Ethernet Quickly Eclipsing T1s for Backhaul
NEW YORK -- Wireless network operators are requesting fewer T1s and more Carrier Ethernet connections for mobile backhaul, and could stop ordering T1s entirely as soon as next year, Tower Cloud Inc. CEO Ron Mudry told attendees at the Backhaul Strategies and Core Convergence for Mobile Operators event here today.
Tower Cloud, which provides backhaul services in major cities in the Southeastern US, is today using pseudowire technology to provide T1 connections over its packet infrastructure for backhaul customers, but it's seeing fewer orders all the time.
"In Atlanta, our largest network, I would be surprised if we get even one T1 order next year," Mudry said. "Mobile operators take Ethernet from us, and do their own pseudowire conversions if necessary."
Even though the demand for mobile backhaul is exploding, companies like Tower Cloud must still be creative in building out their networks in order to be profitable. The cost of fiber trenching, electronics, and even rent to tower owners can drive the cost of individual cell sites up to $115,000 and more, although the average is closer to $50,000, Mudry said. In addition, the marketing and aggregation costs for each city can run between $1 million and $5 million, making the payback window for backhaul wider than that for typical enterprise services.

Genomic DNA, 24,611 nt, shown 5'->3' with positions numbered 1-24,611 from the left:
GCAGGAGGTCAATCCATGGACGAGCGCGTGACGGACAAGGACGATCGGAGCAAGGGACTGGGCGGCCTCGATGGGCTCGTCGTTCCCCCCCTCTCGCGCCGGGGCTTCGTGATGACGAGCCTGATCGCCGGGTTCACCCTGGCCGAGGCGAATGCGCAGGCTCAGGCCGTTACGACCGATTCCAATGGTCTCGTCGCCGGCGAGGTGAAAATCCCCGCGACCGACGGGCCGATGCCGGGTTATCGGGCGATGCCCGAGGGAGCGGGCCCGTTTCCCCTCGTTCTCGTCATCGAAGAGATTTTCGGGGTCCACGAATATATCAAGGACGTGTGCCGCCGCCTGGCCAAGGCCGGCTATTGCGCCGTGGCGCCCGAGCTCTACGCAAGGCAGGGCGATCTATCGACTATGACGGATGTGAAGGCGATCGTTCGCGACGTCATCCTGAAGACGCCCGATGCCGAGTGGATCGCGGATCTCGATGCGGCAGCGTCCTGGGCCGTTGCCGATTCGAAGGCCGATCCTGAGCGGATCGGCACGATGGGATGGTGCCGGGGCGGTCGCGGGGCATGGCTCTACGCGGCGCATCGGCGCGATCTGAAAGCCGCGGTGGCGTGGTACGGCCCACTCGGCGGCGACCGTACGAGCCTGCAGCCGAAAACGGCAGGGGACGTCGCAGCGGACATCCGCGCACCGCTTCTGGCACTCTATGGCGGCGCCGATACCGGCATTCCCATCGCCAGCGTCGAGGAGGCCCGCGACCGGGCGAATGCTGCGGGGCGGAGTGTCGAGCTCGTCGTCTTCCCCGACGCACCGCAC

"You have to have the ability to put together a network with more creativity and to expand your fiber coverage -- those are the key differentiators."
In Atlanta, the most recent major market buildout for Tower Cloud, the company is using five different fiber providers, including a gas utility company and a railroad, he noted. By pushing its 693-mile fiber ring as close as possible to each of the 225 cell sites, Tower Cloud is able to minimize the cost of building fiber laterals. It will reach 179 of its cell sites with fiber, and the rest with microwave.
Each cell site will have 100 Mbit/s of capacity from day one, with plans to increase the bandwidth to 300 Mbit/s eventually.
Most wireless operators have their backhaul plans in place in the major markets, so most of the backhaul growth in the future will be in building out second- and third-tier markets for 3G and 4G coverage, according to Mudry.
— Carol Wilson, Chief Editor, Events, Light Reading